Recently, my classmates and I did a survey within New York University, trying to figure out the students’ opinions on college debt counseling programs currently offered at NYU. We collected responses from 33 students and alumni from all three campuses (New York, Abu Dhabi, Shanghai) but our findings are a bit apprehensive. According to our survey results, only 36.4% of the students received financial counseling from NYU and the average satisfaction towards NYU’s financial advising service is 3.05/5. When answering the question “Do you feel that NYU offered sufficient counseling concerning repayment, financial planning, and general preparedness for post-graduation?”, none of the debt-takers gave a positive response. There are two respondents even mentioning that the federal government (FAFSA) provided better financial advising programs than NYU. However, we should be aware that compared with students attending public universities, the financial challenges some NYU students facing are more substantial because of the high tuition and the huge cost of living in downtown Manhattan. Quite a few students and alumni reported they had to borrow over $100,000 only for their undergraduate study. Relying on the advisory materials from the federal government is not enough to address every NYU students’ financial stress because the financial commitment of attending NYU is very different from an average university. This being the case, we can interpret the data to conclude that many students would benefit from the reform of the current debt counseling program at NYU and additional resources intended to better provide aid in the process of paying for college.
As for the origins of the problems with NYU’s debt counseling program, we identified that the current solutions provided by the university administration are mostly technical. No matter it is self-paced seminars or work-study programs, they could not settle everyone’s question considering various family backgrounds and economic standings they come from. Meanwhile, the current culture of creating a “safe” environment dismissed the possibility of publicly discussing economic differences between students. I believe that besides NYU, many other universities are facing the issue of ineffective student loan counseling as well. With the current trend that universities are willing to invest more in administration than instruction, student life staffs should notice students’ demand for financial advising and make more effort to equip them with necessary knowledge to deal with their debts. After all, the living qualities of young professionals who just got their degrees are directly related to the amount of debt they have to take, and no one would like to defer their marriage plans because of student loans.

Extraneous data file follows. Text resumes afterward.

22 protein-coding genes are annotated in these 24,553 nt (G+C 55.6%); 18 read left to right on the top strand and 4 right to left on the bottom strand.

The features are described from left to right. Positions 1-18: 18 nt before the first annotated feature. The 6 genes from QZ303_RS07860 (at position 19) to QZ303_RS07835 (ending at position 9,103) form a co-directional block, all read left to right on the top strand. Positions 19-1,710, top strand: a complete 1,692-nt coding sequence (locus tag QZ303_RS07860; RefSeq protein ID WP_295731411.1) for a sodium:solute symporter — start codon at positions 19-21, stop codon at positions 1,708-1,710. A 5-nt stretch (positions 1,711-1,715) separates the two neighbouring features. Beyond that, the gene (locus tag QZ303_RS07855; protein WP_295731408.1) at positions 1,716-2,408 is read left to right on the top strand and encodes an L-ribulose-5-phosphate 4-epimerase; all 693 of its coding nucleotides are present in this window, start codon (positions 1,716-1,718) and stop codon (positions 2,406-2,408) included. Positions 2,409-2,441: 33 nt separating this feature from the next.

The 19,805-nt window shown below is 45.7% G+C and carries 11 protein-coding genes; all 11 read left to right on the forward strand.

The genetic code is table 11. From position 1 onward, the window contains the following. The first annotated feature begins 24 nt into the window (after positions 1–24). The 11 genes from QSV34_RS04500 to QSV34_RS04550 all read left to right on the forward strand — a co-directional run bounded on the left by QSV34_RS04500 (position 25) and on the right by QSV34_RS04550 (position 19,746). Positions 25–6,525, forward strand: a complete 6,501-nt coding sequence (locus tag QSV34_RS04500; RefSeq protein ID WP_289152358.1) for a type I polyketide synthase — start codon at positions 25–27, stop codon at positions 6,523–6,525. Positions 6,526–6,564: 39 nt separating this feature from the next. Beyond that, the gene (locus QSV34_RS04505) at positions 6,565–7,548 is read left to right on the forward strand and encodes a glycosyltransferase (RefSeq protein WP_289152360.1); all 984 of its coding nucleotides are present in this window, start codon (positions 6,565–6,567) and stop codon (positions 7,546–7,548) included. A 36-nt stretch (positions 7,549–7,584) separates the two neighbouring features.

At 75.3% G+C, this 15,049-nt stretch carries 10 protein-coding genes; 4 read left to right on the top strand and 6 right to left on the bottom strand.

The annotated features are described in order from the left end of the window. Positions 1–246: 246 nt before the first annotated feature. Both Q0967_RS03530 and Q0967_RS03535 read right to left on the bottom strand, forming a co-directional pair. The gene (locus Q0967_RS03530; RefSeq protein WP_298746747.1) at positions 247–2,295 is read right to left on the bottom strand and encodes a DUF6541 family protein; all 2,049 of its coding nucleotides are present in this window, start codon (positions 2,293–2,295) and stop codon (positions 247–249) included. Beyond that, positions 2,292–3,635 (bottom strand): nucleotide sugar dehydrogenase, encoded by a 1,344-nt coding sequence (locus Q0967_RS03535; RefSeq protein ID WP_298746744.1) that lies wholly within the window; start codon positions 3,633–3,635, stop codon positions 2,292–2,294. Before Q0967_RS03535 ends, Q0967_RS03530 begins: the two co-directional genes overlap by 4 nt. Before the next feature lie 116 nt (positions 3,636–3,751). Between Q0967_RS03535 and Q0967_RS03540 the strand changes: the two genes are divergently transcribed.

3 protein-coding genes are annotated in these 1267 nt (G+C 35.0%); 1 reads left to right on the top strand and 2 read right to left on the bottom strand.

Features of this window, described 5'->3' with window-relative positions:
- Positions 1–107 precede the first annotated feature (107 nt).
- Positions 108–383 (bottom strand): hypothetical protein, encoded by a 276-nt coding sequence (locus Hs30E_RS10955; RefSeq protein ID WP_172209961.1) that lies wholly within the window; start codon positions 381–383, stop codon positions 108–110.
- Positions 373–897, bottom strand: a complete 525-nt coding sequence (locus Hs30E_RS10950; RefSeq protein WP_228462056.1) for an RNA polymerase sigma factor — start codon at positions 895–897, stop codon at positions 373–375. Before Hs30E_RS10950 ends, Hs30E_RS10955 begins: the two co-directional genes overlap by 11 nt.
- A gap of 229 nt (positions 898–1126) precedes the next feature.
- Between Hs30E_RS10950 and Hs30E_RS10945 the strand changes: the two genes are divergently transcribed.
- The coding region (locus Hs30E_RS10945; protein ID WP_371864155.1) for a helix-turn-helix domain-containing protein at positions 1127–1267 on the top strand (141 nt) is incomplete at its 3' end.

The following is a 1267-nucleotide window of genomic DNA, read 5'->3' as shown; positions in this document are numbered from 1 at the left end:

*Special Thanks to my group members Claudia Ameijeiras, Adele Purdy, and Meredith Chaffin for conducting the survey and writing reports for reference*
Luke Yang is an intern at ACTA and a junior at New York University.
The Wall Street Journal, Andy Kessler
The Atlantic, Joe Pinkser
Inside Higher Ed, Greg Toppo
Chronicle of Higher Education, Lindsay Ellis and Lily Jackson
Wall Street Journal, Tunku Varadarajan
Education Dive, James Paterson